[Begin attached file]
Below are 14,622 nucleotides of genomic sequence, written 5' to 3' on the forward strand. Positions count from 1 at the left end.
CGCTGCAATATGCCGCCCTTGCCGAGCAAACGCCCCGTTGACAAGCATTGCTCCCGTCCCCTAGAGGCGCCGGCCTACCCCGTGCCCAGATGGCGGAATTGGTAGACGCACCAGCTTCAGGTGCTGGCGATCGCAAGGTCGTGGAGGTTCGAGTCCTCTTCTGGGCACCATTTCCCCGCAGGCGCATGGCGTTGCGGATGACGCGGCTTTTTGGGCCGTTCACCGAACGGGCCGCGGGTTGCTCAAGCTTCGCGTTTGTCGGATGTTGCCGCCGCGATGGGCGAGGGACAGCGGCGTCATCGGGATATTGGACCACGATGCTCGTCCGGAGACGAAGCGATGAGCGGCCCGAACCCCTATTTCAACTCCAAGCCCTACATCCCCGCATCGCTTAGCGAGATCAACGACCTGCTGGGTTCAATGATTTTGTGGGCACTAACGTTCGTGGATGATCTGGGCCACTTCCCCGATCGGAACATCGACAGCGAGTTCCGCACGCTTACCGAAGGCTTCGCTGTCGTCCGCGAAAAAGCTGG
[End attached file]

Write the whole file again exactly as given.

Below are 14,622 nucleotides of genomic sequence, written 5' to 3' on the forward strand. Positions count from 1 at the left end.
CGCTGCAATATGCCGCCCTTGCCGAGCAAACGCCCCGTTGACAAGCATTGCTCCCGTCCCCTAGAGGCGCCGGCCTACCCCGTGCCCAGATGGCGGAATTGGTAGACGCACCAGCTTCAGGTGCTGGCGATCGCAAGGTCGTGGAGGTTCGAGTCCTCTTCTGGGCACCATTTCCCCGCAGGCGCATGGCGTTGCGGATGACGCGGCTTTTTGGGCCGTTCACCGAACGGGCCGCGGGTTGCTCAAGCTTCGCGTTTGTCGGATGTTGCCGCCGCGATGGGCGAGGGACAGCGGCGTCATCGGGATATTGGACCACGATGCTCGTCCGGAGACGAAGCGATGAGCGGCCCGAACCCCTATTTCAACTCCAAGCCCTACATCCCCGCATCGCTTAGCGAGATCAACGACCTGCTGGGTTCAATGATTTTGTGGGCACTAACGTTCGTGGATGATCTGGGCCACTTCCCCGATCGGAACATCGACAGCGAGTTCCGCACGCTTACCGAAGGCTTCGCTGTCGTCCGCGAAAAAGCTGG